Nordic Coastal

Nordic Coastal Monitoring Workshop Report Released

Nordic Coastal Monitoring Workshop Report Released

In 2019 CAFF published the first Arctic Coastal Biodiversity Monitoring Plan (ACBMP) (Jones et al. 2019), which describes a long-term, integrated, multi-disciplinary approach
utilizing science, Indigenous Knowledge, and local knowledge sources. In the ACBMP the focus is on Arctic coastal ecosystems (coastscapes) which include areas
within the Arctic region that meet and interact in complex ways and support a wide spectrum of the Arctic coastal biodiversity. User-driven monitoring questions, regional ecosystem understanding and available knowledge was used to select key monitoring indicators for the coastscapes – the Focal Ecosystem Components (FECs). FECs are groups of ecologicallyrelated
coastal species that are considered together to permit international reporting on trends, pressures and drivers of coastscapes biodiversity.

In 2020 the Coastal Group published its Implementation Plan (CAFF, 2020) which describes the next steps to implementing the ACBMP where the current priority of the group was identified for four projects;

  • Project 1: Establish Coastal Expert Networks for Each Arctic Coastal State
  • Project 2: Coastscape Map Layer and Report
  • Project 3: Geospatial Metadata Map Layers
  • Project 4: Reporting

The focus of the workshop and work of the Nordic group was primarily on advancing projects 2 and 3. Thus, Iceland, Norway and Kingdom of Denmark have through a coordinated process advanced;

  • Project 2 by using existing data, habitat maps, geomorphological data, photographs and, in the case of Greenland, an oil spill sensitivity atlas series, published from 2000 to 2022, to generate coastscape maps classified by coastscape in accordance with CBMP Coastal Monitoring Plan.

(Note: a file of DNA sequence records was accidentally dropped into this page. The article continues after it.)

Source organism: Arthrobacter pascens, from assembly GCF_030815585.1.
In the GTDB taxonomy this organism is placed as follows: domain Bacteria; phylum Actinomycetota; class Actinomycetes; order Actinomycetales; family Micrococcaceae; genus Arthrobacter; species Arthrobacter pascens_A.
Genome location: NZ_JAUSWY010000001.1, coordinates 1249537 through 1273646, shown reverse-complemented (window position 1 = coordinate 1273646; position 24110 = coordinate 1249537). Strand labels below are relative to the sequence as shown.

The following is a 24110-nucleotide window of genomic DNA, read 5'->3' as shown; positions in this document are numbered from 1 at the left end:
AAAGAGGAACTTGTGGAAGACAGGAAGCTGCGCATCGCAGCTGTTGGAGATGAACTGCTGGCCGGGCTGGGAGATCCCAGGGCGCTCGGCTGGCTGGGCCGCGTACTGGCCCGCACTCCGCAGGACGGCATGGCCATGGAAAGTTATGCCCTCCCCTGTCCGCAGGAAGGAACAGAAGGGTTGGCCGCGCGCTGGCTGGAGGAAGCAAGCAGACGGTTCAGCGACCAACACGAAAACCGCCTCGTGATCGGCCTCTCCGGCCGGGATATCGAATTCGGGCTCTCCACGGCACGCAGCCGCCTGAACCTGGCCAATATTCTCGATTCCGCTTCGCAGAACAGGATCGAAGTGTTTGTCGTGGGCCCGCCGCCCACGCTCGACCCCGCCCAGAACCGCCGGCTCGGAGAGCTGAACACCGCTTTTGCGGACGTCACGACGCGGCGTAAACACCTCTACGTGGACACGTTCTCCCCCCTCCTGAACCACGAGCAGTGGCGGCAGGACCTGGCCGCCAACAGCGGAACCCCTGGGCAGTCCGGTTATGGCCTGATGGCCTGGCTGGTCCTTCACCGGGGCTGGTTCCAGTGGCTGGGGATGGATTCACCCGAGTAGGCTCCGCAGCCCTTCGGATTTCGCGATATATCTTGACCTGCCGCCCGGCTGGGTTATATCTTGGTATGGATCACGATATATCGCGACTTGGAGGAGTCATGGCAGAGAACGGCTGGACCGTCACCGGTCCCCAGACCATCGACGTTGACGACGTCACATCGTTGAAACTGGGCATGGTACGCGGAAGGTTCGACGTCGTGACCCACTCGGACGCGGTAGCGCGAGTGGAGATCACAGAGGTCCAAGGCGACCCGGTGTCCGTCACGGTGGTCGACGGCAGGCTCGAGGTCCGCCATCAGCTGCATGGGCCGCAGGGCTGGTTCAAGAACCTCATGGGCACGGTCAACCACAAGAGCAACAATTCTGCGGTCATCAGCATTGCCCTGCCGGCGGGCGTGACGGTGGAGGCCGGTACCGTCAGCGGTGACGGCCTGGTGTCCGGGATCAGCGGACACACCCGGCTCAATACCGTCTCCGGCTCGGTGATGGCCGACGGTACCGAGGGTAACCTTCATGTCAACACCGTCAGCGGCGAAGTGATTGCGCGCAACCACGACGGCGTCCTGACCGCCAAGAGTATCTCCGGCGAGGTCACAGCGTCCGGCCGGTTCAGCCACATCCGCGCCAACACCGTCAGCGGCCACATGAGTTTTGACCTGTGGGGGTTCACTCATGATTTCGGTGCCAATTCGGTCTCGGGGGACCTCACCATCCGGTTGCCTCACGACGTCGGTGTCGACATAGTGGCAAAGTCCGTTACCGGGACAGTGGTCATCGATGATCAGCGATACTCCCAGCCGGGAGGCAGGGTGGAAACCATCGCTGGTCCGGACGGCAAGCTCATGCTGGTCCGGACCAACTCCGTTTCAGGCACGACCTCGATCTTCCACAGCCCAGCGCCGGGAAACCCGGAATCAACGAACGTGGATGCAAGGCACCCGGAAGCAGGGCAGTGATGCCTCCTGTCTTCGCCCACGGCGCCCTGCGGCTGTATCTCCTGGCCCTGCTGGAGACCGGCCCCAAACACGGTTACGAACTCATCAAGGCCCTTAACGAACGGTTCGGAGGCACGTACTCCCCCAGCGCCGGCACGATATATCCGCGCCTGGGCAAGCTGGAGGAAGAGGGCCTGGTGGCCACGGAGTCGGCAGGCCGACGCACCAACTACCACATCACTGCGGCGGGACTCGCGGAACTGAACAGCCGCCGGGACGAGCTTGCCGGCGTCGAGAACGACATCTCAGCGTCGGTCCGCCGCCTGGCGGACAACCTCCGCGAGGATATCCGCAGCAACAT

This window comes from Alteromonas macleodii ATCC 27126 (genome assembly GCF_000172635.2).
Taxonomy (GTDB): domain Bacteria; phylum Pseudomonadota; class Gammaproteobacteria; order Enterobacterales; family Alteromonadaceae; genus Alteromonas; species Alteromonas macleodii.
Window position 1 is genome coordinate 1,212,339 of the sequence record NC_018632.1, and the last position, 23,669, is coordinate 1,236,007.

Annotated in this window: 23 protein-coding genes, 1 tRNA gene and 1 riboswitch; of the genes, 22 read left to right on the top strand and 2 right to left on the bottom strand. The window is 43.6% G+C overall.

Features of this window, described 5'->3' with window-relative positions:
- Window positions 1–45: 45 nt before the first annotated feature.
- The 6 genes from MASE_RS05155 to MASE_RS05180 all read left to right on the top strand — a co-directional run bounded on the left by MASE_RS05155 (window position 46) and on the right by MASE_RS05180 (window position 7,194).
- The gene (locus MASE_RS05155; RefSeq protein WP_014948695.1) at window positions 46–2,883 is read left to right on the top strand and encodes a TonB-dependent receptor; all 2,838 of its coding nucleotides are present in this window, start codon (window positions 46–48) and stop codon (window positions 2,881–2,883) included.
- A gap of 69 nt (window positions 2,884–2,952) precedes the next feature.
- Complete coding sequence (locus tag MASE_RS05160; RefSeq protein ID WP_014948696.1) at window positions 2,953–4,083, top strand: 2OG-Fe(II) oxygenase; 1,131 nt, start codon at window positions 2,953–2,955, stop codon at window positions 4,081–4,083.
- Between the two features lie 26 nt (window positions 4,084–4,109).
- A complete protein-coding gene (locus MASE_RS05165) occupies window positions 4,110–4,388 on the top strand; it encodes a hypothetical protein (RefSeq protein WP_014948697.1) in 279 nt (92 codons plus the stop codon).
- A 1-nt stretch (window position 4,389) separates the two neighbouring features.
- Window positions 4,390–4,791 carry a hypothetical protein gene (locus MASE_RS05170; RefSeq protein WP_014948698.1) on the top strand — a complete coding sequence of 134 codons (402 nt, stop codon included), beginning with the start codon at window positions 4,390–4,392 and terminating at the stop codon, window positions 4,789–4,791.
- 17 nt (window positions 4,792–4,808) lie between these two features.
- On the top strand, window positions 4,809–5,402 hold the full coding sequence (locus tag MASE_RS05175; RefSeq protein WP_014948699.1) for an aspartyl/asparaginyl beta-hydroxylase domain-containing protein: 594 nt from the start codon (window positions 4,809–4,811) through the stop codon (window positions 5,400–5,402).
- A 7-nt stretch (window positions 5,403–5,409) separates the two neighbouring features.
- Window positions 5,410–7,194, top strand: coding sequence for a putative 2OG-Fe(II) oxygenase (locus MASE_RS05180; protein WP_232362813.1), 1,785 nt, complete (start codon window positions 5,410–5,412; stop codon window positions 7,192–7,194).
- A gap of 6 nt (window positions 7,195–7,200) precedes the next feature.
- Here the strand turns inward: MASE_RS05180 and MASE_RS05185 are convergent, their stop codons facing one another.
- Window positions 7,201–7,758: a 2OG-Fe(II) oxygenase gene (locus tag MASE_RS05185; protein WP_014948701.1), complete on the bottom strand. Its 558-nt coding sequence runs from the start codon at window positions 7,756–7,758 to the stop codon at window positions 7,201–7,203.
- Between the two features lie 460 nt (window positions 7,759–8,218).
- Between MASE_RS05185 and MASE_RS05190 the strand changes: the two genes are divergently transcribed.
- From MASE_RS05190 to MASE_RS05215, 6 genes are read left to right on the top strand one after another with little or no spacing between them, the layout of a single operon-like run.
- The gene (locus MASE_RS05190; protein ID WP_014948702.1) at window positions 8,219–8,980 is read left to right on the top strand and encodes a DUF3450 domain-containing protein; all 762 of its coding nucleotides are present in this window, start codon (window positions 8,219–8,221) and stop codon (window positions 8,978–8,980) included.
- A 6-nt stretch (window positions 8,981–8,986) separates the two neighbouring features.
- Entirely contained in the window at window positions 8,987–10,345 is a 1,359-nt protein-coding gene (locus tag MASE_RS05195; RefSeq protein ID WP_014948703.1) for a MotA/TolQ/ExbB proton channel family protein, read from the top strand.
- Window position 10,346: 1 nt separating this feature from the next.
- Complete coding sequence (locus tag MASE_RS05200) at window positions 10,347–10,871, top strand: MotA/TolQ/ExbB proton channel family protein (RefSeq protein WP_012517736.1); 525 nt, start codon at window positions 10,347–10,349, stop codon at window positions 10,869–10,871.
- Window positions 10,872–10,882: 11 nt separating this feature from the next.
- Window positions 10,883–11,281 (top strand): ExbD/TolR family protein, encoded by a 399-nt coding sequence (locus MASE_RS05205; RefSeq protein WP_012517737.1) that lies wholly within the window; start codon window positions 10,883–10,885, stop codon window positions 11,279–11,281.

• Project 3 by developing a standardized metadata template (Appendix 1), for identifying knowledge locations on Arctic Coastal Ecosystems applicable for different knowledge systems. The template is intended to identify locations for Indigenous Knowledge, Scientific, Hunters Knowledge, Local Knowledge and Community based monitoring. As a first step to populate the template, a considerable amount of data has been gathered identifying long term scientific monitoring that has been running for more than 5 years and is likely to be sustained.

These efforts are described in chapters 3 and 4. This workshop report and datasets containing the coastscape map and the metadata template (Appendix 1) will be published on the Arctic Biodiversity Data Service with the release of this report. The dataset containing monitoring locations is undergoing quality assurance and will be published in phase 2. The outcomes of this work will be shared with the CBMP Coastal Group as input into future efforts of the group.

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